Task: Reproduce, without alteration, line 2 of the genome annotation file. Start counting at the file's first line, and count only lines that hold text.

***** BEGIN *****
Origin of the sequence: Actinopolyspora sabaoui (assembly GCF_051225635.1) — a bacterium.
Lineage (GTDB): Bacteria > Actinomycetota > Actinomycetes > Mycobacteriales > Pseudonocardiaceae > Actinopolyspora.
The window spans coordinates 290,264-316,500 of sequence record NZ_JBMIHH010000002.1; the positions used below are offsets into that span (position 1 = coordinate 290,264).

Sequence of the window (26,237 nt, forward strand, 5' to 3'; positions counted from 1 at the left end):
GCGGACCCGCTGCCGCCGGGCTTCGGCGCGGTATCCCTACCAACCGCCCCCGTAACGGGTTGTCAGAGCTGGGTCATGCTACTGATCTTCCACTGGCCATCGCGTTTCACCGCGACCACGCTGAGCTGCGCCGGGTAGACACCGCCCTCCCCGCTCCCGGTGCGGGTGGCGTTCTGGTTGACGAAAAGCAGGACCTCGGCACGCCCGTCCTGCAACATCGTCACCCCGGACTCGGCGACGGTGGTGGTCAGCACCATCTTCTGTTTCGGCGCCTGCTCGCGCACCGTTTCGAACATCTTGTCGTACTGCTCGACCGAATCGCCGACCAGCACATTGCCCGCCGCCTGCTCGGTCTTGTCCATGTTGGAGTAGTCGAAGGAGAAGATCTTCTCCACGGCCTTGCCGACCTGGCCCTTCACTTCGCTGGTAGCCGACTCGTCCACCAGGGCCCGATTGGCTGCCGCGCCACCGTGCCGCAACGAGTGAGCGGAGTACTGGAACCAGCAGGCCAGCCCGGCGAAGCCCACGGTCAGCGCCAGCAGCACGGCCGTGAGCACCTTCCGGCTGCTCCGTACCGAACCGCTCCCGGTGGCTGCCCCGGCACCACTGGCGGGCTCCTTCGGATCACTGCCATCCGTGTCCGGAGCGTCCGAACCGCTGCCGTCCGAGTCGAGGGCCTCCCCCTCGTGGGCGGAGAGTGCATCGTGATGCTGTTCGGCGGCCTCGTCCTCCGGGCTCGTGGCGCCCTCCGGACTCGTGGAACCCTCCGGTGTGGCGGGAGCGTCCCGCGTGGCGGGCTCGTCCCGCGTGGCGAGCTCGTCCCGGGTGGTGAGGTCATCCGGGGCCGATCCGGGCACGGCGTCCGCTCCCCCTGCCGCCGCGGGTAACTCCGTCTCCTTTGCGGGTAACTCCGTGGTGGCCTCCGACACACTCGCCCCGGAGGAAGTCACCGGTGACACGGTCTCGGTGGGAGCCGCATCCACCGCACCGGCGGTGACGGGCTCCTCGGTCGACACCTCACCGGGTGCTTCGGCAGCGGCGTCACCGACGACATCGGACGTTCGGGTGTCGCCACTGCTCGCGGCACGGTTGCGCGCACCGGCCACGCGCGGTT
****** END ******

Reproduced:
Lineage (GTDB): Bacteria > Actinomycetota > Actinomycetes > Mycobacteriales > Pseudonocardiaceae > Actinopolyspora.